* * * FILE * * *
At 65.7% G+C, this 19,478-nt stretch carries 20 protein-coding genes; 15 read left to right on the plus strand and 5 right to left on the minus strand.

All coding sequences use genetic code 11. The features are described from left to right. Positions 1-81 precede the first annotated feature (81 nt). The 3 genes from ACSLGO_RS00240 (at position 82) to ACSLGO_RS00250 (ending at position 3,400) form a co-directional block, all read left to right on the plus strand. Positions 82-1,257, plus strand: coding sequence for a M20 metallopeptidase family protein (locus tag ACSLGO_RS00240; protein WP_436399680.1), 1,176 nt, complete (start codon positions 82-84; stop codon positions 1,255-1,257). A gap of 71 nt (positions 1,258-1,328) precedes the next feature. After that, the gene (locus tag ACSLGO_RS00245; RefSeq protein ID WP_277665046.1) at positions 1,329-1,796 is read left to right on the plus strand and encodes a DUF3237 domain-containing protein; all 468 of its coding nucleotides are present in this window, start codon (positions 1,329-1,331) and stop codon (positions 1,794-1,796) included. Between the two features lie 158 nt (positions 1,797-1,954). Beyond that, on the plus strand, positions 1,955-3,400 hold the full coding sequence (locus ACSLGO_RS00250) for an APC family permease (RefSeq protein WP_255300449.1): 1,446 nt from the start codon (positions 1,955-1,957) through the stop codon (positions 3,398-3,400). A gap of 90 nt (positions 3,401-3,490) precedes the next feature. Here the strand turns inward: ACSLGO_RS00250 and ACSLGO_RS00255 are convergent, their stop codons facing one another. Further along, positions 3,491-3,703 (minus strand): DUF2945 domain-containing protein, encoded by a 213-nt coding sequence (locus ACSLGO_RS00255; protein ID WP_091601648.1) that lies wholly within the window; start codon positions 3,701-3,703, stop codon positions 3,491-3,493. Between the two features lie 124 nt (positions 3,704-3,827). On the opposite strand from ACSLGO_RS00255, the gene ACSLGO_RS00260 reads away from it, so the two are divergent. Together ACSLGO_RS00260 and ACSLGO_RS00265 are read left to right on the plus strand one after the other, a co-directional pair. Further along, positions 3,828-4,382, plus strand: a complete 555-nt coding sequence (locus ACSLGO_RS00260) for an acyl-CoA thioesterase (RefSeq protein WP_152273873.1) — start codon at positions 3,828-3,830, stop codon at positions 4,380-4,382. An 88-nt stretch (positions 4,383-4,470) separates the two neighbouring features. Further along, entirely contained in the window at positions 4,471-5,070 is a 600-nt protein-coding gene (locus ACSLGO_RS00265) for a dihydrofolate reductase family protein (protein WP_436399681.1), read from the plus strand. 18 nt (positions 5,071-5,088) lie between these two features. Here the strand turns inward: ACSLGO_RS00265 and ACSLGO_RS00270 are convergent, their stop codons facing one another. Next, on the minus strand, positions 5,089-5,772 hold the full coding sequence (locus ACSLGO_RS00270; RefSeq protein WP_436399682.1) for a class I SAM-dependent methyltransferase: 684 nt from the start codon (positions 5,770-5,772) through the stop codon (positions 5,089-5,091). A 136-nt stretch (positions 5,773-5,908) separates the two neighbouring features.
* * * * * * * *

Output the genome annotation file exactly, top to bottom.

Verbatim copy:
At 65.7% G+C, this 19,478-nt stretch carries 20 protein-coding genes; 15 read left to right on the plus strand and 5 right to left on the minus strand.

All coding sequences use genetic code 11. The features are described from left to right. Positions 1-81 precede the first annotated feature (81 nt). The 3 genes from ACSLGO_RS00240 (at position 82) to ACSLGO_RS00250 (ending at position 3,400) form a co-directional block, all read left to right on the plus strand. Positions 82-1,257, plus strand: coding sequence for a M20 metallopeptidase family protein (locus tag ACSLGO_RS00240; protein WP_436399680.1), 1,176 nt, complete (start codon positions 82-84; stop codon positions 1,255-1,257). A gap of 71 nt (positions 1,258-1,328) precedes the next feature. After that, the gene (locus tag ACSLGO_RS00245; RefSeq protein ID WP_277665046.1) at positions 1,329-1,796 is read left to right on the plus strand and encodes a DUF3237 domain-containing protein; all 468 of its coding nucleotides are present in this window, start codon (positions 1,329-1,331) and stop codon (positions 1,794-1,796) included. Between the two features lie 158 nt (positions 1,797-1,954). Beyond that, on the plus strand, positions 1,955-3,400 hold the full coding sequence (locus ACSLGO_RS00250) for an APC family permease (RefSeq protein WP_255300449.1): 1,446 nt from the start codon (positions 1,955-1,957) through the stop codon (positions 3,398-3,400). A gap of 90 nt (positions 3,401-3,490) precedes the next feature. Here the strand turns inward: ACSLGO_RS00250 and ACSLGO_RS00255 are convergent, their stop codons facing one another. Further along, positions 3,491-3,703 (minus strand): DUF2945 domain-containing protein, encoded by a 213-nt coding sequence (locus ACSLGO_RS00255; protein ID WP_091601648.1) that lies wholly within the window; start codon positions 3,701-3,703, stop codon positions 3,491-3,493. Between the two features lie 124 nt (positions 3,704-3,827). On the opposite strand from ACSLGO_RS00255, the gene ACSLGO_RS00260 reads away from it, so the two are divergent. Together ACSLGO_RS00260 and ACSLGO_RS00265 are read left to right on the plus strand one after the other, a co-directional pair. Further along, positions 3,828-4,382, plus strand: a complete 555-nt coding sequence (locus ACSLGO_RS00260) for an acyl-CoA thioesterase (RefSeq protein WP_152273873.1) — start codon at positions 3,828-3,830, stop codon at positions 4,380-4,382. An 88-nt stretch (positions 4,383-4,470) separates the two neighbouring features. Further along, entirely contained in the window at positions 4,471-5,070 is a 600-nt protein-coding gene (locus ACSLGO_RS00265) for a dihydrofolate reductase family protein (protein WP_436399681.1), read from the plus strand. 18 nt (positions 5,071-5,088) lie between these two features. Here the strand turns inward: ACSLGO_RS00265 and ACSLGO_RS00270 are convergent, their stop codons facing one another. Next, on the minus strand, positions 5,089-5,772 hold the full coding sequence (locus ACSLGO_RS00270; RefSeq protein WP_436399682.1) for a class I SAM-dependent methyltransferase: 684 nt from the start codon (positions 5,770-5,772) through the stop codon (positions 5,089-5,091). A 136-nt stretch (positions 5,773-5,908) separates the two neighbouring features.